From Barent Gardenier1
Kingston [New York], October 6, 1803. “In the course of our political wr⟨angling⟩ I have engaged in a Controversy with Gen. Ar⟨mstrong.⟩2 Perhaps I have touched a little too hard on ⟨the judge⟩ who presided at Lt. Croswells Trial.…3 I enclose ‘a View of the whole ground’, confident that in a Case of this Kind you will give us all Aid in your power.…”
ALS, Hamilton Papers, Library of Congress.
1. Gardenier was a Federalist and a lawyer in Kingston, New York.
This letter concerns the case of The People of the State of New York v Samuel S. Freer, in which H served as counsel for the defendant. On August 6, 1803, during Harry Croswell’s trial for libel in the New York Circuit Court, Freer, who was the publisher of the [Kingston] Ulster Gazette, printed an article concerning the trial. On November 22, 1803, after two hearings in the Supreme Court of New York, the state issued an attachment against Freer for contempt of court on the basis that Freer’s article was printed “to prejudice and Influence the Public mind, and to Intimidate and Influence this Court.…” On February 14, 1804, the court ordered Freer to pay a ten dollar fine (MS Minutes of the New York Supreme Court, 1803–1807 [Historical Documents Collection, on deposit at Queens College, City University of New York]; MS Minutes of the New York Supreme Court, 1801–1805. [Hall of Records, New York City]). See also Goebel, Law Practice description begins Julius Goebel, Jr., and Joseph H. Smith, eds., The Law Practice of Alexander Hamilton: Documents and Commentary (New York and London, 1964– ). description ends , I, 800.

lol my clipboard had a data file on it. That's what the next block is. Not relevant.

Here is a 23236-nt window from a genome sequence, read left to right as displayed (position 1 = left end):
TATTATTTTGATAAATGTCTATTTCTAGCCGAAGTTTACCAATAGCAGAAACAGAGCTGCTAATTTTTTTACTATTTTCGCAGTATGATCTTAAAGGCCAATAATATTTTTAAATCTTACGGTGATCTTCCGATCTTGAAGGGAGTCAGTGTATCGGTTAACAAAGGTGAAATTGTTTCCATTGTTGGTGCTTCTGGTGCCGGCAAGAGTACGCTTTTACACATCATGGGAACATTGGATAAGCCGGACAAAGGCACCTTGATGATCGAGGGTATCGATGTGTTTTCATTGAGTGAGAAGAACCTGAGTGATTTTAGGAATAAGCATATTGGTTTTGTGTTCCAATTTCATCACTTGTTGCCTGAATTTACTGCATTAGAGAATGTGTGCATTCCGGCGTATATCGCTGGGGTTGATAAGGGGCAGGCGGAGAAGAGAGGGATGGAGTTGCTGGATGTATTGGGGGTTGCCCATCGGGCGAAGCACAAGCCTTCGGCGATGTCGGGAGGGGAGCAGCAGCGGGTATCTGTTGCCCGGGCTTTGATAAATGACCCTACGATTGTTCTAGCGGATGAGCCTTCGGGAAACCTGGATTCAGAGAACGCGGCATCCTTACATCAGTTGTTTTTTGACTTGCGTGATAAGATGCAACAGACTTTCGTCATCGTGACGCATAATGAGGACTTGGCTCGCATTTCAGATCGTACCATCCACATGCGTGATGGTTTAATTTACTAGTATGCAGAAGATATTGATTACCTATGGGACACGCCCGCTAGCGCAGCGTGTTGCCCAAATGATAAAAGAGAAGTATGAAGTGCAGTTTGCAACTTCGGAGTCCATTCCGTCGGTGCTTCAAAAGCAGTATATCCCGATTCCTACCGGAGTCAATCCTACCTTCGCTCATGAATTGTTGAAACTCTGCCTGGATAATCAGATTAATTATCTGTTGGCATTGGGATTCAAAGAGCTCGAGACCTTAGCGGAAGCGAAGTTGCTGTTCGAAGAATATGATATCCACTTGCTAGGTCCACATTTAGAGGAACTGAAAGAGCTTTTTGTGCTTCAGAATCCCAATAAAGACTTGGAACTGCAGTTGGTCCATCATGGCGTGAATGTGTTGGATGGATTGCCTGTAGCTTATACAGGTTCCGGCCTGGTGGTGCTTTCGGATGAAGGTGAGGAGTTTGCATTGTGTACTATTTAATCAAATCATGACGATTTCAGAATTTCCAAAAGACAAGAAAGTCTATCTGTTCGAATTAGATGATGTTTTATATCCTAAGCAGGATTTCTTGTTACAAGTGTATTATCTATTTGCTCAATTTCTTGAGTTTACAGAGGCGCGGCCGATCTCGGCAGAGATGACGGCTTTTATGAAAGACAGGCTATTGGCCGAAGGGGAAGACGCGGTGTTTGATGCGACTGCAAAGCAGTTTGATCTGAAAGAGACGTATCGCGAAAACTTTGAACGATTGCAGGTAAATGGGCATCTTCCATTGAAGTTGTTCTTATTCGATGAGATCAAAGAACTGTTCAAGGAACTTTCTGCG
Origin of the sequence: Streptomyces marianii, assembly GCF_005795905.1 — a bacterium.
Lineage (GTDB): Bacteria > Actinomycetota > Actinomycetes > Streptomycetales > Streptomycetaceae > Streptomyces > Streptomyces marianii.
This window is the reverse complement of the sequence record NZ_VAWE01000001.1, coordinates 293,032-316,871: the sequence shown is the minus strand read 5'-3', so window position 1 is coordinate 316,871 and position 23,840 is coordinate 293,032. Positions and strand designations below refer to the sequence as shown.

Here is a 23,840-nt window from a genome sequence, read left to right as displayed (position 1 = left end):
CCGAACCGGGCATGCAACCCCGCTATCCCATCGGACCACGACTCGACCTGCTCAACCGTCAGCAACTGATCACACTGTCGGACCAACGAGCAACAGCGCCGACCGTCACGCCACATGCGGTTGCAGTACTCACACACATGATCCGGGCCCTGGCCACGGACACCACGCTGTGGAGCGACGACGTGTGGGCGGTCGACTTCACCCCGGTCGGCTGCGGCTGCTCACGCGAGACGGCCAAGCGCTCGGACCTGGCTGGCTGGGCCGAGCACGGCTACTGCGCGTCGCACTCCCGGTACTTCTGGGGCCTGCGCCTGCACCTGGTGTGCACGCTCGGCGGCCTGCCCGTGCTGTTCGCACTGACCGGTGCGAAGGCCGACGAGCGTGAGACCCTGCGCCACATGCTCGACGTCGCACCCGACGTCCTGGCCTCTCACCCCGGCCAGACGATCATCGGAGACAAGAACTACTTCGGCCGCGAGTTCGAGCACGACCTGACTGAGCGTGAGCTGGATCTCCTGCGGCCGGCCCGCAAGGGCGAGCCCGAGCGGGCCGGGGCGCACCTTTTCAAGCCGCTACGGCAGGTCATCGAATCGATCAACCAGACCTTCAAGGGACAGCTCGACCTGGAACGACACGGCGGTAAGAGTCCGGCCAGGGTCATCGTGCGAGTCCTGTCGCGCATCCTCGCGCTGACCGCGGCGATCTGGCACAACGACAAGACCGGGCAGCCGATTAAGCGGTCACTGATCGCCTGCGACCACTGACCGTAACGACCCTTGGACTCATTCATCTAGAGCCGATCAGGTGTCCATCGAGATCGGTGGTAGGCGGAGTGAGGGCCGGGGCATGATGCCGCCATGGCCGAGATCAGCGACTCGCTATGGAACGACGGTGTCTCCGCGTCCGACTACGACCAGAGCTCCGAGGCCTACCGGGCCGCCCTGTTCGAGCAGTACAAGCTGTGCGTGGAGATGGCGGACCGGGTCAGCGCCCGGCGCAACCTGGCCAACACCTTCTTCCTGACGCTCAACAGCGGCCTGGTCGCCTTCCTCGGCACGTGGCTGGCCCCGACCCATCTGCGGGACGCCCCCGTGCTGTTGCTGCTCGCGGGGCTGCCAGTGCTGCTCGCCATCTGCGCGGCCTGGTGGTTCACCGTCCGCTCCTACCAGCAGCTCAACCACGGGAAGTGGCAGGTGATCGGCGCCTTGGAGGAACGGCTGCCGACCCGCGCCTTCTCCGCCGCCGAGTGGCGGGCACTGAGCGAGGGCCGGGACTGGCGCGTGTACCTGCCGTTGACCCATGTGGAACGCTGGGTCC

2. John Armstrong, a veteran of the American Revolution and a resident of Dutchess County, New York, was formerly a Federalist who had become a Republican as a result of his opposition to the Alien and Sedition Acts. He was a member of the United States Senate from 1800 to 1802.
3. Morgan Lewis, chief justice of the New York Supreme Court, presided at Harry Croswell’s trial for libel when the Circuit Court held for Columbia County convened at Claverack in July, 1803. For information concerning Croswell’s trial, see Goebel, Law Practice description begins Julius Goebel, Jr., and Joseph H. Smith, eds., The Law Practice of Alexander Hamilton: Documents and Commentary (New York and London, 1964– ). description ends , I, 775–848. See also H to William Rawle, June 26, 1803.